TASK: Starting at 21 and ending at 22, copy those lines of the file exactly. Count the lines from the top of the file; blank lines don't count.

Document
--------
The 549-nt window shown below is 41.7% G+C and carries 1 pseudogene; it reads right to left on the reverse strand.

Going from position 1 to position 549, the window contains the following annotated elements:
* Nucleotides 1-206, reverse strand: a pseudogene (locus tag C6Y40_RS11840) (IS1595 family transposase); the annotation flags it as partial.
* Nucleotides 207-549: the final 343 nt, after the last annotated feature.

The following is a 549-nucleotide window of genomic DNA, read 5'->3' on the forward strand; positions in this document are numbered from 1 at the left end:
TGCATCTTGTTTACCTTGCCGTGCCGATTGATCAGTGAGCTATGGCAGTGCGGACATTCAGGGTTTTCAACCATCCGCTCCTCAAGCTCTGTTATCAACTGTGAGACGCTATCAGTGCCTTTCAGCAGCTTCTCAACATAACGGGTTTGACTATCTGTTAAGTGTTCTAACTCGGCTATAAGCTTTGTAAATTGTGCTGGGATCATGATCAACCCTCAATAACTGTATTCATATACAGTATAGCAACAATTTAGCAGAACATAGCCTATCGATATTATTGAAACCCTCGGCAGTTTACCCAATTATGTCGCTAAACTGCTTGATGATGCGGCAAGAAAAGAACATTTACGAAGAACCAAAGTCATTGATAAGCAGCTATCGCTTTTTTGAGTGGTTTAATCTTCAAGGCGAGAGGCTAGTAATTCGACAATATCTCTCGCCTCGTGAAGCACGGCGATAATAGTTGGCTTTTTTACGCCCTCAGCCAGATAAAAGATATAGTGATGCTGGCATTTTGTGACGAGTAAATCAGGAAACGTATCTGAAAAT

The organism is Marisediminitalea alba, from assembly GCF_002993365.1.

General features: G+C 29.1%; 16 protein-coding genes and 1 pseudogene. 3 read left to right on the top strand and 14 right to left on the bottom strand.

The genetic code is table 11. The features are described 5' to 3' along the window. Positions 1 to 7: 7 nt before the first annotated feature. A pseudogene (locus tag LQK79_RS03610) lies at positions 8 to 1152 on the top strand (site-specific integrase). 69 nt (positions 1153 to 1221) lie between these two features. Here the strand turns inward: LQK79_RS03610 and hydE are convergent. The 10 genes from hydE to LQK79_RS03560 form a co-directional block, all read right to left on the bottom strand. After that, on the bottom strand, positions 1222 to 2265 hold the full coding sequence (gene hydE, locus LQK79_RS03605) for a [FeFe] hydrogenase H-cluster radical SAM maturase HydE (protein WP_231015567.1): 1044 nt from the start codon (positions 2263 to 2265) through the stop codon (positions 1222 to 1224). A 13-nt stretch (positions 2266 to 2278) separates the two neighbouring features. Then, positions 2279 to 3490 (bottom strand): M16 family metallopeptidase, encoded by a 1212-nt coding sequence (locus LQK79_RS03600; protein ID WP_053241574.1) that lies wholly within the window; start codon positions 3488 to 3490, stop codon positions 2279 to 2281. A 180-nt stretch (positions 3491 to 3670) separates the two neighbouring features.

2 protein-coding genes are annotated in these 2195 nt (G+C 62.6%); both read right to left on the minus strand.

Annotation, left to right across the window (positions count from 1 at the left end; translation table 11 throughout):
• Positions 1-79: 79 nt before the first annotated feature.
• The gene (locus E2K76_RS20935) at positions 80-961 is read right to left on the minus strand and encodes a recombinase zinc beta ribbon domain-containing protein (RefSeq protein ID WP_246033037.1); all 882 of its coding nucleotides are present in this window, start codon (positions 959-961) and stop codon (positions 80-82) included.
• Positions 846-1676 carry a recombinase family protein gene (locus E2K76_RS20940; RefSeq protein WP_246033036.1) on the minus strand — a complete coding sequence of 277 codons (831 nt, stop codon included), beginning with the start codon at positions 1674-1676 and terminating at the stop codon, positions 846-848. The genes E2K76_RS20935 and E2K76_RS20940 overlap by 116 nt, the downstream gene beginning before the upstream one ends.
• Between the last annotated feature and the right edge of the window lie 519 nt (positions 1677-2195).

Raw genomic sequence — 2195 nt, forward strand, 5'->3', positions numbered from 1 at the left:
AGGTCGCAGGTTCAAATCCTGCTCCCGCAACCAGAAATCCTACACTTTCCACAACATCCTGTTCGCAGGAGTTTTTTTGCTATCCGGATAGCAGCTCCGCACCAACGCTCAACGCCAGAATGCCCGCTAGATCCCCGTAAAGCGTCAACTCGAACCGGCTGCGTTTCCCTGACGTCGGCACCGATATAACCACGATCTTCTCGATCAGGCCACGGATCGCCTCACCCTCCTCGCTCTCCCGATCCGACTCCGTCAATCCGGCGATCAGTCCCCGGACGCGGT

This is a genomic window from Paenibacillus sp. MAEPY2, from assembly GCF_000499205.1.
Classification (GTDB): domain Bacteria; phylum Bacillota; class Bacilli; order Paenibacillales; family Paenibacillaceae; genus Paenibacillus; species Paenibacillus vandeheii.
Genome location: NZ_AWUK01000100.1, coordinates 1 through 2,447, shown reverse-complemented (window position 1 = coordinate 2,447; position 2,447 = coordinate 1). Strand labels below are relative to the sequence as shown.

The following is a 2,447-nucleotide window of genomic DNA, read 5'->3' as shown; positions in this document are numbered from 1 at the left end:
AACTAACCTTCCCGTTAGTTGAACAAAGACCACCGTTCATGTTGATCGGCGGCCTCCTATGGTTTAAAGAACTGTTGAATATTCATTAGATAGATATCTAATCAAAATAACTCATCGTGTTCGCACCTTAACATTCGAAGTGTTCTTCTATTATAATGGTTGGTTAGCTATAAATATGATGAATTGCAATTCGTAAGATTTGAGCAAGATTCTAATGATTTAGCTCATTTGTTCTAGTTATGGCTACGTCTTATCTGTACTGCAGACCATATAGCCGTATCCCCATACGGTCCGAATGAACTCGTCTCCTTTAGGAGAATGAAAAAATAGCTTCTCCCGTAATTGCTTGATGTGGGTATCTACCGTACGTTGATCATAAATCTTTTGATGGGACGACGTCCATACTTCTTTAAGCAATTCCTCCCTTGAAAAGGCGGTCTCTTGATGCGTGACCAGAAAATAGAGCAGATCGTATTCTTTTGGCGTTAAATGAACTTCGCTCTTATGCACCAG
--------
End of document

The following is a 2,447-nucleotide window of genomic DNA, read 5'->3' as shown; positions in this document are numbered from 1 at the left end:
AACTAACCTTCCCGTTAGTTGAACAAAGACCACCGTTCATGTTGATCGGCGGCCTCCTATGGTTTAAAGAACTGTTGAATATTCATTAGATAGATATCTAATCAAAATAACTCATCGTGTTCGCACCTTAACATTCGAAGTGTTCTTCTATTATAATGGTTGGTTAGCTATAAATATGATGAATTGCAATTCGTAAGATTTGAGCAAGATTCTAATGATTTAGCTCATTTGTTCTAGTTATGGCTACGTCTTATCTGTACTGCAGACCATATAGCCGTATCCCCATACGGTCCGAATGAACTCGTCTCCTTTAGGAGAATGAAAAAATAGCTTCTCCCGTAATTGCTTGATGTGGGTATCTACCGTACGTTGATCATAAATCTTTTGATGGGACGACGTCCATACTTCTTTAAGCAATTCCTCCCTTGAAAAGGCGGTCTCTTGATGCGTGACCAGAAAATAGAGCAGATCGTATTCTTTTGGCGTTAAATGAACTTCGCTCTTATGCACCAG